Tariffs and the impact of the trade war on American agriculture

As inflation continues to soar, especially for food, which hit 10.4% in June, it is worth considering how the ongoing US-China trade war and political US tariff as a whole have had an impact on US agriculture and food prices. The economic literature shows that U.S. import tariffs and subsequent retaliatory tariffs imposed by China and other countries on U.S. agricultural exports have harmed the U.S. agricultural industry and could impact future production, increasing food prices again.

Tariffs generally raise consumer prices, and while this is also true of export tariffs, the mechanism works a little differently. Export limitations, whether through tariffs or explicit export bans, often produce a surplus of goods. If companies are unable to sell their products globally, they must sell more domestically. The extra lowers short term price. But when companies invest in the production of food, a very volatile commodity, they invest according to the return they think they are likely to earn in the future. If their access to a foreign market is restricted due to another country’s tariff policies, their profits will fall and they will invest less in future production, leading to upper long-term price.

In response to the Trump administration’s imposition of tariffs on Chinese imports, China responded with several waves of tariffs on US exports to China, with tariff rates ranging from 2.5% at 25%. As China is the largest agricultural export market for the United States, a large percentage of agricultural products, including soybean and pork exports, have been subject to tariffs. Other countries have also retaliated against the United States for imposing Section 232 tariffs on steel and aluminum. Of the total retaliatory tariffs, $30 billion worth of agricultural products were targeted, or approximately 22% of all retaliated goods.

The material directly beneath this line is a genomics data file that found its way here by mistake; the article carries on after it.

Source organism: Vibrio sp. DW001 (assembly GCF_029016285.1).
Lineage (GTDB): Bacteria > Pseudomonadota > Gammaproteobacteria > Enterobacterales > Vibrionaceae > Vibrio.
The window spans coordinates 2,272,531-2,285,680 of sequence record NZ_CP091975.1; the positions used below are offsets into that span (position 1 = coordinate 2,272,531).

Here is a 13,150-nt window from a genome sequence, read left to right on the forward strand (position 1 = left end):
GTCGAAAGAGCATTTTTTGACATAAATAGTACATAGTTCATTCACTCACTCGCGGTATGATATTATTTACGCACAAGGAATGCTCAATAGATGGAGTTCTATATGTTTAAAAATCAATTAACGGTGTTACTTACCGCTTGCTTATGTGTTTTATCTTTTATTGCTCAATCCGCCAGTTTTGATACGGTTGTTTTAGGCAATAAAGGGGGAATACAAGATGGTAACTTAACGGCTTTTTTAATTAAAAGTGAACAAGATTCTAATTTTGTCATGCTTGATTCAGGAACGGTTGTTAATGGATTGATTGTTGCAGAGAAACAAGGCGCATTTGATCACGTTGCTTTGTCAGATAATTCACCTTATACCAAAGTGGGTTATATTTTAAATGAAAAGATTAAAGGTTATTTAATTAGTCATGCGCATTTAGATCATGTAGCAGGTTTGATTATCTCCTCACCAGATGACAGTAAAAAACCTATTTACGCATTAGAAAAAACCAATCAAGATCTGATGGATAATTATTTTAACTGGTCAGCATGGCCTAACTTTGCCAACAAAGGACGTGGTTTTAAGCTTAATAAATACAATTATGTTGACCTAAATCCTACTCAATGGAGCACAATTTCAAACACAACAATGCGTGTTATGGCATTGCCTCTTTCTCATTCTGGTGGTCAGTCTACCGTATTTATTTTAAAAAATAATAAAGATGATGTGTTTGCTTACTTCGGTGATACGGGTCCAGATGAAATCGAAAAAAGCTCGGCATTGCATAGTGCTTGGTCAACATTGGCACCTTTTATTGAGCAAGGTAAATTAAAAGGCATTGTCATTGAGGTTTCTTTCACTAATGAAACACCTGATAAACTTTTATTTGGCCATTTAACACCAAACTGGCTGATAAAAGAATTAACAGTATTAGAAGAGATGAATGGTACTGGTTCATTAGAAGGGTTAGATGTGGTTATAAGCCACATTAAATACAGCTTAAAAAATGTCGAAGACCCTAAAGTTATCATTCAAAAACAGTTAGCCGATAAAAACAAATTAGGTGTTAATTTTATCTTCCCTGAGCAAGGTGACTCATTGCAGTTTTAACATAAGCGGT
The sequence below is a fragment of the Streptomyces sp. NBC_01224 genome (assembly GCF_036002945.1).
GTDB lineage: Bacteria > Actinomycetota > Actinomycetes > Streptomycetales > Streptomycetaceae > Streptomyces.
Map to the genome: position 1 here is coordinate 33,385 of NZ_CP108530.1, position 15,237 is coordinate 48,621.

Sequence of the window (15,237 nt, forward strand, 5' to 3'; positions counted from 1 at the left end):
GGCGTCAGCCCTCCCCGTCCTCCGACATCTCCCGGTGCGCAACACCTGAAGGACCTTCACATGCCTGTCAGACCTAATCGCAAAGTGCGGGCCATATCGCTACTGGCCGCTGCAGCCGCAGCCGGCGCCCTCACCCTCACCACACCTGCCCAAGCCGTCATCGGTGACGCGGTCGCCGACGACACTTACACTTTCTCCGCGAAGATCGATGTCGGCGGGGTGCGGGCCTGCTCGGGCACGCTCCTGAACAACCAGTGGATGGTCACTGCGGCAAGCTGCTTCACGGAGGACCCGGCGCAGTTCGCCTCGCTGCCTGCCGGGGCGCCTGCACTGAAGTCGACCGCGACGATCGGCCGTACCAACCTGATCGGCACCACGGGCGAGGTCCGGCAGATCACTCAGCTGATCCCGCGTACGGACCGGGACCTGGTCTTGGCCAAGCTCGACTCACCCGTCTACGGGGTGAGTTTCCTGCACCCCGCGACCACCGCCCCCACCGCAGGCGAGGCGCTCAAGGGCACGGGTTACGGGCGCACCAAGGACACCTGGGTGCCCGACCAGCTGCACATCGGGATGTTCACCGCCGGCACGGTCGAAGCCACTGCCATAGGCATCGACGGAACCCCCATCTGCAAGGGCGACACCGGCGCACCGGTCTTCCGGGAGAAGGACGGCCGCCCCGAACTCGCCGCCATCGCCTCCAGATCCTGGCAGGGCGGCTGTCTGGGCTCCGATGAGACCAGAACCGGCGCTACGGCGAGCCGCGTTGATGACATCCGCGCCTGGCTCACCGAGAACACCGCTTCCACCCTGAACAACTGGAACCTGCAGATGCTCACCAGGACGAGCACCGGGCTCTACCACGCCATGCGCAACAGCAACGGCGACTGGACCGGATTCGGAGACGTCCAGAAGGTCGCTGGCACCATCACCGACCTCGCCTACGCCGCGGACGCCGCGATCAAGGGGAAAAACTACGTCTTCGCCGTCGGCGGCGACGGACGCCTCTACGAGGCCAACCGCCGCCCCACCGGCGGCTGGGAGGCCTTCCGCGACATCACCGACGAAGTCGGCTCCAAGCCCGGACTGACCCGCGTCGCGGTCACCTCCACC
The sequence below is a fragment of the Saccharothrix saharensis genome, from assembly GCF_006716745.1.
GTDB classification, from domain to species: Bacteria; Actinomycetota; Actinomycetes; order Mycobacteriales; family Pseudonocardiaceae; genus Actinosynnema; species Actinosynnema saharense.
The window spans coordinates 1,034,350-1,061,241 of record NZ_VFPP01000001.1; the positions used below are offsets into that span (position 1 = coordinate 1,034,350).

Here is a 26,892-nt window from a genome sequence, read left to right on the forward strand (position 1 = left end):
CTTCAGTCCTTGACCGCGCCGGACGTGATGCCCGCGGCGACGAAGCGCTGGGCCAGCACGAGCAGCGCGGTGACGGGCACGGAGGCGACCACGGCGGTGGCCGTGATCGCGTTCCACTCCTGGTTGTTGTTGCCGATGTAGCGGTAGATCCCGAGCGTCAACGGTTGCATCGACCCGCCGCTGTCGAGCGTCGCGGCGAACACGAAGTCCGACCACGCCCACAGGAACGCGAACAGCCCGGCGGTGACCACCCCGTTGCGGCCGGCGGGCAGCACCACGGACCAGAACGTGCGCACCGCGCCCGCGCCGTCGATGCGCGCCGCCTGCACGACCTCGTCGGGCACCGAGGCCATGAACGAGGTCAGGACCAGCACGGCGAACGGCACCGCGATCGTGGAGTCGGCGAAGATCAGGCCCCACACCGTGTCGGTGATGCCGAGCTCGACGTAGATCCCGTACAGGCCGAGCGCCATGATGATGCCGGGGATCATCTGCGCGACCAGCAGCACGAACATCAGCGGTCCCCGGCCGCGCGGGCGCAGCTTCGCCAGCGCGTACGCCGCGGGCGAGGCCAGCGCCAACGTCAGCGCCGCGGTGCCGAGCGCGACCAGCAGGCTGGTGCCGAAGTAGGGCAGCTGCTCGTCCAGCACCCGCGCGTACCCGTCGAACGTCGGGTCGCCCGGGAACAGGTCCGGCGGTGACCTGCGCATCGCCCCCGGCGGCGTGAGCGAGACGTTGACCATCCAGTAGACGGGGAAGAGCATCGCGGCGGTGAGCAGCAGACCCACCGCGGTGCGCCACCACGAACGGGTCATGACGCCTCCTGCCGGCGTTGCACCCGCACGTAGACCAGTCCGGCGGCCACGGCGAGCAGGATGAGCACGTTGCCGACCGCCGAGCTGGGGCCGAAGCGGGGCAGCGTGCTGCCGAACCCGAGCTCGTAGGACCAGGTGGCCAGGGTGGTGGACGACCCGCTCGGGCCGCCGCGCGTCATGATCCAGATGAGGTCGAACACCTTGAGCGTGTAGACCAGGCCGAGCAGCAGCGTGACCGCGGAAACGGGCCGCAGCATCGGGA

A US Department of Agriculture study found that retaliatory tariffs reduced US agricultural exports by $27 billion between mid-2018, when the tariffs were imposed, and the end of 2019. Soybeans accounted for most of the decline, at 71%, followed by sorghum and pork. at 7% and 5% respectively. Losses were mostly concentrated in states exporting the products, such as Iowa, Illinois and Kansas. In these three states alone, GDP losses totaled $3.8 billion through 2019. In total, the United States lost nearly $16 billion in trade with retaliatory countries due to these prices.

The Trump administration’s tariffs on Chinese imports have primarily targeted intermediate goods, or goods used in the process of producing consumer goods, but some tariffs hit food directly. For example, the third tranche of tariffs enacted in September 2018, totaling $200 billion, affected a large batch of goods, including seafood. Most seafood imported from China are actually raised in the United States, but because they are packaged in China, this is considered “substantial transformation” under US trade law and is labeled as a Chinese product. This had a significant impact on the fishing industry in Alaska and led to an increase in seafood imports from Russia at a time when US-Russian relations are strained due to the Russian-Ukrainian war in Classes.

The trade war has not generated profits for American industries. The Biden administration should help farmers by negotiating with China and other countries to lower or completely cancel tariffs and by focusing on more constructive trade policies to promote U.S. economic growth.

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